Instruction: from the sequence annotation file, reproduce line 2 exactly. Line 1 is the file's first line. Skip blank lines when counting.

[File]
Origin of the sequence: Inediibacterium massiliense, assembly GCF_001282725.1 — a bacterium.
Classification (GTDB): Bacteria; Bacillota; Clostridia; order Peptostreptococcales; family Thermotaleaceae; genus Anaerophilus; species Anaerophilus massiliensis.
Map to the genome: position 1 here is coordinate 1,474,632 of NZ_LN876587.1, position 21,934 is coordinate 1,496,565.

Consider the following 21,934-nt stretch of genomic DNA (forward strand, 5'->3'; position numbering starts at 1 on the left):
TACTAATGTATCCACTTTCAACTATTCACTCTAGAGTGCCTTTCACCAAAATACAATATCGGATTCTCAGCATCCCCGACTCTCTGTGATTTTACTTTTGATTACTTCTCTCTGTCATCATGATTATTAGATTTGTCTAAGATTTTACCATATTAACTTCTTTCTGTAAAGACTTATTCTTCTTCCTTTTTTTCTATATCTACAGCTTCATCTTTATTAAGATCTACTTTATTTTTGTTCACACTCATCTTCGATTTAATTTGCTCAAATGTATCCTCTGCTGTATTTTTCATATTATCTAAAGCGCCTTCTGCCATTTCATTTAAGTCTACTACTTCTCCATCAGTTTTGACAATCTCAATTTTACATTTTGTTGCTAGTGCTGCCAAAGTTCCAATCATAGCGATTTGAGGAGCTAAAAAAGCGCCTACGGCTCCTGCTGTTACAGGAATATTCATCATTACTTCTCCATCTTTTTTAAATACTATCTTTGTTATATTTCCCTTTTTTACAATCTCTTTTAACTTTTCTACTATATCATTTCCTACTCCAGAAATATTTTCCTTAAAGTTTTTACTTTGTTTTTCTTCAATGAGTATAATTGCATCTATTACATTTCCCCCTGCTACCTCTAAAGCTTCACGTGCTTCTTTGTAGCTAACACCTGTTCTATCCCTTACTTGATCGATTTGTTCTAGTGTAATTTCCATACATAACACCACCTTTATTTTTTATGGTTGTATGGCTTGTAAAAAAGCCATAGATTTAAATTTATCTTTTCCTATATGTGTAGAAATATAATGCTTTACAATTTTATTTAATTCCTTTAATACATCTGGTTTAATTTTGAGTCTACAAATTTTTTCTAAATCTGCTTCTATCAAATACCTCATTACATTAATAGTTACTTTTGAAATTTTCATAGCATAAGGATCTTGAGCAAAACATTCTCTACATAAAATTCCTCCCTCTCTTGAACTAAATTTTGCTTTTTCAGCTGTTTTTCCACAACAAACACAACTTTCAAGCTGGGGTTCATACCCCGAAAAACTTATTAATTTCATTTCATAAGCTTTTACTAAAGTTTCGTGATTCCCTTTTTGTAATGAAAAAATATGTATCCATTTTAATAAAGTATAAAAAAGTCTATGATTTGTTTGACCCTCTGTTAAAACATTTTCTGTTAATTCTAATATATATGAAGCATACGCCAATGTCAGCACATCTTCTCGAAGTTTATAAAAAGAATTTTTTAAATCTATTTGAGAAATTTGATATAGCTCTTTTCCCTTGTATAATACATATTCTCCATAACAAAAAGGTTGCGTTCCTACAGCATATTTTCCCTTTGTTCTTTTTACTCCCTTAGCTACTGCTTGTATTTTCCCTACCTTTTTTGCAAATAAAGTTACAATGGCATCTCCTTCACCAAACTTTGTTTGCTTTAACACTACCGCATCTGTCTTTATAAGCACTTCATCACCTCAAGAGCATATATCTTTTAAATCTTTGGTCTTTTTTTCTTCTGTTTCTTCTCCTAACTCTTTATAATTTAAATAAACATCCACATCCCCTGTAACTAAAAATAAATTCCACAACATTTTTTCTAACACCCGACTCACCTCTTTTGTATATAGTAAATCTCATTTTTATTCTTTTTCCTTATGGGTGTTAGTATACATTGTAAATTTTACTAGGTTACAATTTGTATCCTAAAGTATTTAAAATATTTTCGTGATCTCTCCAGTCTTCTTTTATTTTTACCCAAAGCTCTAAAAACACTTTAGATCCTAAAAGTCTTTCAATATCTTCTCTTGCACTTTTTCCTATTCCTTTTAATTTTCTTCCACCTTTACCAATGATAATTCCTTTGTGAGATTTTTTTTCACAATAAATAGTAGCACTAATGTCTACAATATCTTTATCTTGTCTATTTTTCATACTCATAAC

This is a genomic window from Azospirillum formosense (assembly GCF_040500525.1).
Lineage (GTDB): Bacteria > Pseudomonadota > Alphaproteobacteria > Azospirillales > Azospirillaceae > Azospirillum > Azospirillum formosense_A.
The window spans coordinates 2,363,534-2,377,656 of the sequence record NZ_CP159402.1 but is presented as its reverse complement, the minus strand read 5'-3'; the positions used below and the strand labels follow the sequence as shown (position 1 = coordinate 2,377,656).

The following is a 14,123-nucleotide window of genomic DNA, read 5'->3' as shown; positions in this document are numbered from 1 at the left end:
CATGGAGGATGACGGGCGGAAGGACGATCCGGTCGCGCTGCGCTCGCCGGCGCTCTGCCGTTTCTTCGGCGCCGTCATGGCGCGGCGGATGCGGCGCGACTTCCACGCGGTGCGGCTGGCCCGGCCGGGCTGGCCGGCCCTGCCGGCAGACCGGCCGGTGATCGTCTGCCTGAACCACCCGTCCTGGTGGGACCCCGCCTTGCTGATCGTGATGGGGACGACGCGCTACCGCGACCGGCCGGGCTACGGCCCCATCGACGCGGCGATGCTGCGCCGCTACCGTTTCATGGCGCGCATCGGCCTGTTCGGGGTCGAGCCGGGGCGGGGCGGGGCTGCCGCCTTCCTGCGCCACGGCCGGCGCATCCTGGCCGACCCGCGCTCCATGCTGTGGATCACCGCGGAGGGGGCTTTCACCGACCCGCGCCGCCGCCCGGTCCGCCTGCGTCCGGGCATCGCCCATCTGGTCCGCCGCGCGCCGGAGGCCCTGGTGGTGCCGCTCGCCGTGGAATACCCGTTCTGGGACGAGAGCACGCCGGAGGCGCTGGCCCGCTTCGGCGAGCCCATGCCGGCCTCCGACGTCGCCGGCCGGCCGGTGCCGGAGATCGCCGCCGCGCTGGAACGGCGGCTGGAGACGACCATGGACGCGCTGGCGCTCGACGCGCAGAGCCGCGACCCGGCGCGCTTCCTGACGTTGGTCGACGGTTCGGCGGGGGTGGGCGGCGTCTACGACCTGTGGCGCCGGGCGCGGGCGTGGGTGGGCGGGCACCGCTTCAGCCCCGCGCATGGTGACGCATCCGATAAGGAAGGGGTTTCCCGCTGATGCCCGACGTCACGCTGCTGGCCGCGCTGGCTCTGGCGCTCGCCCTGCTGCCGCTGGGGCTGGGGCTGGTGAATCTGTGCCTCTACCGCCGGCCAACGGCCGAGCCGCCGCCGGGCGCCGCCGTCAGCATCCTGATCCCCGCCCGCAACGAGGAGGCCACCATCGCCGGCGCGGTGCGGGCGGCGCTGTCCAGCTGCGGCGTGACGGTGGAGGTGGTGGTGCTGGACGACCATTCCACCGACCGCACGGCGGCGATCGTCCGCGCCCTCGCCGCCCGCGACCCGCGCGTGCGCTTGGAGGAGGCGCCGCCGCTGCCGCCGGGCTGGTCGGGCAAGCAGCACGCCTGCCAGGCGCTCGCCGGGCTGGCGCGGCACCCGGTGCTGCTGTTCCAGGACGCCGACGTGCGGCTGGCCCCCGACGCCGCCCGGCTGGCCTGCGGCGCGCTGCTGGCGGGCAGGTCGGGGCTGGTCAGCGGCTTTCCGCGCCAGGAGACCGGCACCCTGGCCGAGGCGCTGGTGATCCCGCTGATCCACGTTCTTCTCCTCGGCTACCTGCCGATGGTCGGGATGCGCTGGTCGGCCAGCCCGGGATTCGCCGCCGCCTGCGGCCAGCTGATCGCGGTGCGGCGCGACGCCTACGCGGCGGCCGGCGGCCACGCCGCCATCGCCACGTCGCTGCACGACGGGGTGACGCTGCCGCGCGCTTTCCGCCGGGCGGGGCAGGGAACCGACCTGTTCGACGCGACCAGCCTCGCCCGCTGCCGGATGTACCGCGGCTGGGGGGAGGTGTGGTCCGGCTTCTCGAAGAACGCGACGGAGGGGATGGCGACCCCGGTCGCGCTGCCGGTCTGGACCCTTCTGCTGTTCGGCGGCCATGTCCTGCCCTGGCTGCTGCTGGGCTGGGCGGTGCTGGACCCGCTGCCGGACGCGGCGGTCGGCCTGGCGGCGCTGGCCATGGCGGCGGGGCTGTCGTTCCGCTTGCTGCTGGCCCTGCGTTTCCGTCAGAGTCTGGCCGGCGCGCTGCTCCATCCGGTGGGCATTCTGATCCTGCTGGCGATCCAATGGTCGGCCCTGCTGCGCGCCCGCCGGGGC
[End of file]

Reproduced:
Classification (GTDB): Bacteria; Bacillota; Clostridia; order Peptostreptococcales; family Thermotaleaceae; genus Anaerophilus; species Anaerophilus massiliensis.